Four color theorem Example of a four-colored map A four-coloring of a map of the states of the United States (ignoring lakes). In mathematics, the four color theorem, or the four color map theorem, states that, given any separation of a plane into contiguous regions, producing a figure called a map, no more than four colors are required to color the regions of the map so that no two adjacent regions have the same color. Two regions are called adjacent if they share a common boundary that is not a corner, where corners are the points shared by three or more regions.[1] For example, in the map of the United States of America, Utah and Arizona are adjacent, but Utah and New Mexico, which only share a point that also belongs to Arizona and Colorado, are not. Despite the motivation from coloring political maps of countries, the theorem is not of particular interest to mapmakers. The four color theorem was proven in 1976 by Kenneth Appel and Wolfgang Haken. Precise formulation of the theorem[edit] History[edit]

A mathematical bug shows us why the 3D universe leads to Murphy's Law Let's also not forget that unlike, a path, the movement of any string no matter how thin is at least partially governed by the slight recoiling that occurs at the bends and curves. I think analogies are wonderful for explaining complex systems to simple folk like myself, but I hate it when "scientists" try to prove a mathematical system with an insufficient metaphor. Exactly what I was thinking. The way a string falls is not random. Even if you stood there shaking the box it still has all manner of constraints based on where parts of the string both forward and backward from each position are. Like if you have a spiral, and you imagine this bugs walk is from the top spiralling down, this bug cannot actually walk directly downwards because another part of the spiral is already there, no matter how much you try to randomise it with shaking.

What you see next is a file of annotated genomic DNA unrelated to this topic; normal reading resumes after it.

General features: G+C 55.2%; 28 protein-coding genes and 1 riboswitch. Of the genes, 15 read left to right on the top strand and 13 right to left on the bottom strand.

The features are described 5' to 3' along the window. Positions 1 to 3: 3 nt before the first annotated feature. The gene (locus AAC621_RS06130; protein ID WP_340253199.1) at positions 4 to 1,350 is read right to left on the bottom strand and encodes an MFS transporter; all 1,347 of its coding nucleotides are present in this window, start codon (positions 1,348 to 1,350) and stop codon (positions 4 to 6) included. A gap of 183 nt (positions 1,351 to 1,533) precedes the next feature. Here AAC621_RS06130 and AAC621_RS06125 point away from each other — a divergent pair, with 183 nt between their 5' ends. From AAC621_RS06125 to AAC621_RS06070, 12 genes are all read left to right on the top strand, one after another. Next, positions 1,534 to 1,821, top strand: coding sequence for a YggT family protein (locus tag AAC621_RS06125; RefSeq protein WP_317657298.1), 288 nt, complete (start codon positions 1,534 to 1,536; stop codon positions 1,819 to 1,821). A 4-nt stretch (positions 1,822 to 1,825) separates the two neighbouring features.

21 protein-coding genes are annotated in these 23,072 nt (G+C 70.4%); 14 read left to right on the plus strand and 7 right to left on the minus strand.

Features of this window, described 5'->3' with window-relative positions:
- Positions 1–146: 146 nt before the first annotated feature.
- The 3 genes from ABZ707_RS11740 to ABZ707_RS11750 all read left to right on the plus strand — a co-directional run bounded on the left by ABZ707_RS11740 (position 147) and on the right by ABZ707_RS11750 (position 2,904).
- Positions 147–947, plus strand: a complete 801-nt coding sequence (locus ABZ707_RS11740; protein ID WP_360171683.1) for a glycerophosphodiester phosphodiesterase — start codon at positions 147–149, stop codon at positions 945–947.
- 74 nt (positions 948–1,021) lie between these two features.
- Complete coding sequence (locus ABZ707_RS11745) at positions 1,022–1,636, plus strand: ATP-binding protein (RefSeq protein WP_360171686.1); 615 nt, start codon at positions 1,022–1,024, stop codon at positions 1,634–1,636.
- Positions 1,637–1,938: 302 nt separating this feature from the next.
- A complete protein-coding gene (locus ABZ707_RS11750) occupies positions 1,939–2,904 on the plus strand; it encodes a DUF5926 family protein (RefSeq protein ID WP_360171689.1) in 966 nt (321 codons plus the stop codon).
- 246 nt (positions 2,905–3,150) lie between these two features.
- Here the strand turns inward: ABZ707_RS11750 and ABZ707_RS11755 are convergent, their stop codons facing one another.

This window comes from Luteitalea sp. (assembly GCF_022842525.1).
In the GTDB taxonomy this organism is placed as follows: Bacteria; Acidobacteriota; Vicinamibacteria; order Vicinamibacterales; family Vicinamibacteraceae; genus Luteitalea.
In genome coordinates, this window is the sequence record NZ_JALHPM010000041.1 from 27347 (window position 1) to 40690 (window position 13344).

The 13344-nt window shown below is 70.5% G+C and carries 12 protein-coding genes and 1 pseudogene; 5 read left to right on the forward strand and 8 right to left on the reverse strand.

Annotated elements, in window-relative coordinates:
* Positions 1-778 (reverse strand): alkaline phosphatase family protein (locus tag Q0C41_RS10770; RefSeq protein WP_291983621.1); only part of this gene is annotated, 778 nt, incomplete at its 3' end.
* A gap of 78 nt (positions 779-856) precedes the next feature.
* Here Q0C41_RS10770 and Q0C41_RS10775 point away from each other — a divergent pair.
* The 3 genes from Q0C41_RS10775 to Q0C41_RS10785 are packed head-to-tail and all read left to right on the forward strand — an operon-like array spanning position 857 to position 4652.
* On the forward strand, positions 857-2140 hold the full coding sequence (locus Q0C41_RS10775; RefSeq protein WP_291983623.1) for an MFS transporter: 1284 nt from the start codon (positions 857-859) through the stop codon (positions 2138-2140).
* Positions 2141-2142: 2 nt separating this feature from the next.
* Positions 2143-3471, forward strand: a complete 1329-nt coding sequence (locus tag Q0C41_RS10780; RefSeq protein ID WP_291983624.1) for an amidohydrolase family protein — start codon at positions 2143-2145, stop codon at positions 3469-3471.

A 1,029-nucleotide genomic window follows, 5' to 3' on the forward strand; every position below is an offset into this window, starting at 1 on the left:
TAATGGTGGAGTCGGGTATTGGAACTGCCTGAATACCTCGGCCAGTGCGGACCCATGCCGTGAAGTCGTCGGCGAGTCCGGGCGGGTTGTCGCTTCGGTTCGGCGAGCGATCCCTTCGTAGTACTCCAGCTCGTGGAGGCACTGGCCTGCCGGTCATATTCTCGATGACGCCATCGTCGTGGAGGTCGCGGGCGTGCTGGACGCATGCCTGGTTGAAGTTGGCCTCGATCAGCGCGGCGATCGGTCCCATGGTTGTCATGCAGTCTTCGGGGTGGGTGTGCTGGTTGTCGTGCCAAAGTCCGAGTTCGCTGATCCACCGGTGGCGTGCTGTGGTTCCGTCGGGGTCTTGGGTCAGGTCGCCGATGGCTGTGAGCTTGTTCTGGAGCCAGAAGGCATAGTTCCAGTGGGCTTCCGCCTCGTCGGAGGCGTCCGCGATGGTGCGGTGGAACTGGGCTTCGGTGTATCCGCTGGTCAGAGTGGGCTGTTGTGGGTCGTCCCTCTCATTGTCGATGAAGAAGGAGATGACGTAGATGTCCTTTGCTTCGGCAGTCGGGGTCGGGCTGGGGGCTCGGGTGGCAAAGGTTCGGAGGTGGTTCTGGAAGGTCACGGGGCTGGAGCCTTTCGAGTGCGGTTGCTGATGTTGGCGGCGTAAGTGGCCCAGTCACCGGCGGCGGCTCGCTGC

A mathematical bug shows us why the 3D universe carries the possibility of despair. Really. For N bug-steps, there are two things to consider: how many total possible paths of N steps the bug has available to it, and how many of those N-step paths lead home. For example, let's look at 1D. After just 2 steps (N=2), where the bug could only go left or right each step, the bug has had 4 possible paths available to it: LR - Home RL - Home Of those, 2 lead home, giving it a home-probability of 50% after 2 steps. Now let's look at 4 steps (still in 1D). LLRR - Home LRLL - Home (earlier) LRLR - Home (twice) LRRL - Home (twice) LRRR - Home (earlier) RLLL - Home (earlier) RLLR - Home (twice) RLRL - Home (twice) RLRR - Home (earlier) RRLL - Home Out of 16 possible 4-step paths, 10 of them led back home. Now let's look at 2D, where the bug has 4 choices each step: up, down, left, or right. 4 steps leaves the bug with 256 possible paths, 84 of which lead home at either 2 or 4 steps. That's why the bug isn't guaranteed to make it back in 3D.

Uncovering Da Vinci's Rule of the Trees As trees shed their foliage this fall, they reveal a mysterious, nearly universal growth pattern first observed by Leonardo da Vinci 500 years ago: a simple yet startling relationship that always holds between the size of a tree's trunk and sizes of its branches. A new paper has reignited the debate over why trees grow this way, asserting that they may be protecting themselves from wind damage. "Leonardo's rule is an amazing thing," said Kate McCulloh of Oregon State University, a scientist specializing in plant physiology. "Until recently, people really haven't tested it." Da Vinci wrote in his notebook that "all the branches of a tree at every stage of its height when put together are equal in thickness to the trunk." To investigate why this rule may exist, physicist Christophe Eloy, from the University of Provence in France, designed trees with intricate branching patterns on a computer. Once the skeleton was completed, Eloy put it to the test in a virtual wind tunnel.